It goes without saying that this novel is not told in a linear fashion. Flashbacks abound because when we grieve, we grapple with memories, memories that may be so vivid as to distort our perceptions. Ile’s novel is multilayered and expansive: he chooses to tell the story of Nigeria by telling the story of the Utus, who happen to live in the Niger Delta, precisely Port Harcourt. The family becomes the microcosm of the nation; their grief, like the grief of a nation in the hands of marauders, is not time-bound, because this is what it means to lose a child: you are bound to grieve until you find closure.
Backdrop to the grieving family is the grieving Niger Delta and a country groaning under a vicious military dictatorship. It is interesting how And after Many Days is misconstrued. The novel does not belong in the mystery genre; it announces this from its opening. But readers who come expecting a thriller premised on Paul’s disappearance are colossally disappointed that the novel is rather languid and reflective. Obioma, unwittingly, sums up this view when he says, ‘What began as a suspenseful story of a disappearance suddenly becomes a quiet study of a family, at a very quotidian level, mostly’.
And after Many Days does not pander to the expectations of that school of thought. Perhaps such readers would enjoy Toni Kan’s novel, The Carnivorous City, which also deals with a disappearance. Kan’s novel is the opposite of Ile’s. Both novels begin with a disappearance, but while And after Many Days slows down to reflect on grief, The Carnivorous City combs the entire city of Lagos in search of the missing person at a lively pace. Both novels are different and good. A novel can be a whodunit or some other sort of thriller, a police procedural and so on. A novel can also be a bildungsroman, a literary novel. If a novel chooses to be literary, it can be told entirely in meandering prose so that language becomes plot. And after Many Days is a literary novel that closely observes Ajie’s coming of age and his family’s coming to closure after Paul’s disappearance.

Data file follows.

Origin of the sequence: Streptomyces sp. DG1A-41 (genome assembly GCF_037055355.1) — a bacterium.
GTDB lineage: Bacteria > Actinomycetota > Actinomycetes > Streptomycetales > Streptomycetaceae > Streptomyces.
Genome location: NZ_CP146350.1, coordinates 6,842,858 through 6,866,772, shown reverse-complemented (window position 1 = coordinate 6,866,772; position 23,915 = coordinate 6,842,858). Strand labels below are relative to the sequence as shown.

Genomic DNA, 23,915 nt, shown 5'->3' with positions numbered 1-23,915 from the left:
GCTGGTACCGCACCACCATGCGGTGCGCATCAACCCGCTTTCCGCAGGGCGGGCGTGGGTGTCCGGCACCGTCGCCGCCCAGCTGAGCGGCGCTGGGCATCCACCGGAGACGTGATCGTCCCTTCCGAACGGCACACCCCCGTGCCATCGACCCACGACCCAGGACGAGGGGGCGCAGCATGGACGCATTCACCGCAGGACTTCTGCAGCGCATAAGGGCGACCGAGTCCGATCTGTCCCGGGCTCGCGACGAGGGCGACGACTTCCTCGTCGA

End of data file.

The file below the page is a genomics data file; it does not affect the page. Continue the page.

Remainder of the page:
And after Many Days was awarded the 2016 Etisalat Prize for Literature. The judges stated that ‘in addition to originality of voice and literary excellence, our purpose was to also select a work that portrays an African sensibility’. Julie Iromuanya, whose novel, Mr and Mrs Doctor, was also on the Etisalat Prize shortlist had this to say about Ile’s book: ‘The story has both charm and charge, the characters are memorable and the author’s language has beauty and symmetry’. One hopes that many readers will return with a different set of lenses to this gem of a first novel.
Photograph: ‘Lego Grief’ by Matt Brown